In the middle of a busy photoshoot, Hanna Wondmagegn paused to look around the room. She had transformed a classroom at the University of North Carolina at Chapel Hill, where she was a student at the time, into a studio, pulling together whatever lighting equipment she could rent and setting up a white sheet as her backdrop. In that moment, she saw the people who’d brought her here: women of color leading the way in their respective fields, from the arts to the sciences and far beyond.
She’d pitched the idea in a Panera Bread while chatting with Ruth Samuel, who was then the Editor-in-Chief of The Bridge, an online community for women and non-binary people of color at UNC-Chapel Hill and Duke University: a 21 Under 21 photo series, inspired by spreads in magazines like Forbes and Vogue. Samuel conducted the interviews, and Wondmagegn photographed each of the women during scheduled time slots.
The Bridge invited all the women to bring objects of personal significance to the photoshoot; Patsy Maldonado Montesinos brought a framed photograph, and Verenisse Ponce-Soria brought a rose. Caitlyn Kumi selected a fan, and Leslie Acosta Padilla chose a rosary. Aditi Adhikari brought a necklace; Elayna Lyndsey Locklear, the Bible. One of Wondmagegn’s favorite photographs is a portrait of Veda Appannagouda Patil, a peacock’s feather behind her ear.
At the time of the session, these women had already made their mark on campus, but in many ways, they were just getting started. In conversation with Samuel, Tsion Elizabeth Coulter explained that she plans to create an organization offering computer science education to young people in Ethiopia. Leslie Acosta Padilla hopes to become a pediatric neurosurgeon. Vaishnavi Siripurapu has a passion for reproductive health, with plans to become an obstetrician or gynecologist.
Maya Tapanga Carter hopes to inspire young women of color to enter the photojournalism field. Elizabeth Teresita Howard founded Black Arts Theatre Company and intends to build a performing arts center serving underdeveloped neighborhoods. De’Ivyion Emonne Drew creates sculptures inspired by ancient African civilizations, whose contributions to art history have been left out of textbooks and curricula.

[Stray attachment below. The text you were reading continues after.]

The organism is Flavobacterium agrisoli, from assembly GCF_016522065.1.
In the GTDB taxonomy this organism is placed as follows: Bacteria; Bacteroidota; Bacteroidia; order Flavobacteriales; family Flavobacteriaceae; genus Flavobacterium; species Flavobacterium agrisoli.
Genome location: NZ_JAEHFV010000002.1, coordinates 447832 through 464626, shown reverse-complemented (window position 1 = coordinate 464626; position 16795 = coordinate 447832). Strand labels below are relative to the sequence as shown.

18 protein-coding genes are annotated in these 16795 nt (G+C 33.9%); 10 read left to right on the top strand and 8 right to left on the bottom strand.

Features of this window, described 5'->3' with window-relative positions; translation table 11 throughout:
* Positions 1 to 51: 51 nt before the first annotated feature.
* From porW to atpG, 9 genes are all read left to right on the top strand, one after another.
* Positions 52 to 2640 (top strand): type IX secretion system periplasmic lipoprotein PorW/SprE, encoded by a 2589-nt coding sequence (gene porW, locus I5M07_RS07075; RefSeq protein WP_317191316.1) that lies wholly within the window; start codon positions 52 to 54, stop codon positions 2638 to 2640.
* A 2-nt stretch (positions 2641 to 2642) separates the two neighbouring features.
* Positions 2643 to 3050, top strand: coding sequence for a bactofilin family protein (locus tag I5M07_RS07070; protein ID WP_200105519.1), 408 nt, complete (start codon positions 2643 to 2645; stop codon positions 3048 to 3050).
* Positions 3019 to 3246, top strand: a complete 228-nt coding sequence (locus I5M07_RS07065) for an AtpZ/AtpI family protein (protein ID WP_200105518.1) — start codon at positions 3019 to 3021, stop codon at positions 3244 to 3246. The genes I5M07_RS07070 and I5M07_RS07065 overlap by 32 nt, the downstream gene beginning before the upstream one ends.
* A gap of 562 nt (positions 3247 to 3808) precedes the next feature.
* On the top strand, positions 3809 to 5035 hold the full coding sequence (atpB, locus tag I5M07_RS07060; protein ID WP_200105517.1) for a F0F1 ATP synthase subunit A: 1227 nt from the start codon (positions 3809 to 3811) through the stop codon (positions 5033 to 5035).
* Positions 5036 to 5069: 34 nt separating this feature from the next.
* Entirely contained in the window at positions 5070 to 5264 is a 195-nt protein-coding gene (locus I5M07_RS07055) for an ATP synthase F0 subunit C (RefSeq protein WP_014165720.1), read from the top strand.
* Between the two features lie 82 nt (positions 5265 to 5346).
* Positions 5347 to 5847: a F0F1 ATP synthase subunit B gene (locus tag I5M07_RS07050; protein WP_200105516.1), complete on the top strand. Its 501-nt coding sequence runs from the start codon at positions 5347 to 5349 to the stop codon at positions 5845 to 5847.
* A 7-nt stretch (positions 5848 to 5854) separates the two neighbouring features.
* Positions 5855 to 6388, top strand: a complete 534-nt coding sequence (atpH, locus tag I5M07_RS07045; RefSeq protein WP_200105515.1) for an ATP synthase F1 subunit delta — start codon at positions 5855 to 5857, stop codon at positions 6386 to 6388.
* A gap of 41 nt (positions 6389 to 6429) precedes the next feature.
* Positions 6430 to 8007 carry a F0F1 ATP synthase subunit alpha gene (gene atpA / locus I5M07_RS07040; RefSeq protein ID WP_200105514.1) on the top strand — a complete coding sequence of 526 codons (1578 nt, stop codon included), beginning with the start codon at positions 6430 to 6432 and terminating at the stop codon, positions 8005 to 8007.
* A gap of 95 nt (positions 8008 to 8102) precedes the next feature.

“I wanted to celebrate women of color doing great work who were recognized in different communities and circles on campus, but weren’t getting the larger recognition for their work on the greater campus and Chapel Hill community,” the photographer says. “I was hoping it would be a continuous series every year that would celebrate the often unrecognized, underappreciated, and unpaid burdens that many women of color do at predominately white spaces.”
Like many college and university campuses in the United States, UNC-Chapel Hill has a complicated legacy that’s intertwined with the larger history of slavery and systemic racism throughout the country. For more than a hundred years, an eight-foot-tall Confederate statue known as “Silent Sam” stood at the main entrance of the university–a symbol of that painful history and what remained of it.
On her first day of classes as a first-year student, Natalie Rose-Ying Gauger, one of the 21 Under 21, attended a protest over its presence. It was one of many demonstrations held throughout the decades before the statue was ultimately toppled in 2018. That same year, the university’s Chancellor officially apologized for the history of slavery at the school, from its founding until the end of the Civil War. Since 2005, another monument has stood on campus–the Unsung Founders Memorial–devoted to the people of color, enslaved and free, who built it.
Wondmagegn happened to be a student at Chapel Hill the year of the Chancellor’s apology; she graduated in 2021. In 2020, the same year Black Lives Matter became the largest movement in our nation’s history, she was the visual content creator at The Bridge. The pandemic hit just a few weeks after the 21 Under 21 photoshoot, so there hasn’t yet been another edition. But today’s students–at Chapel Hill and far beyond–can look to these pictures and find their own accomplishments recognized and their dreams valued. Perhaps in the near future, another young woman will pick up the torch Wondmagegn and Samuel left for her.
The photographer still remembers what it felt like to be in that classroom with so many women she admired. “Each person had a specific time slot to arrive and then they could leave, which is what I expected to happen,” she tells me. “But a lot of the women decided to just stay, hang out, meet, and talk to each other. All these amazing women who had shattered glass ceilings across a wide array of issues and spaces were all in this room together. I could feel the energy. It was very powerful and moving.”
Hanna Wondmagegn is a member of Black Women Photographers, a global community bringing together Black women and non-binary photographers. To learn more about Black Women Photographers, visit their website, and follow along on Instagram at @blackwomenphotographers. You can follow Wondmagegn on Instagram at @hannawonphoto, and you can follow The Bridge at @thebridgenc.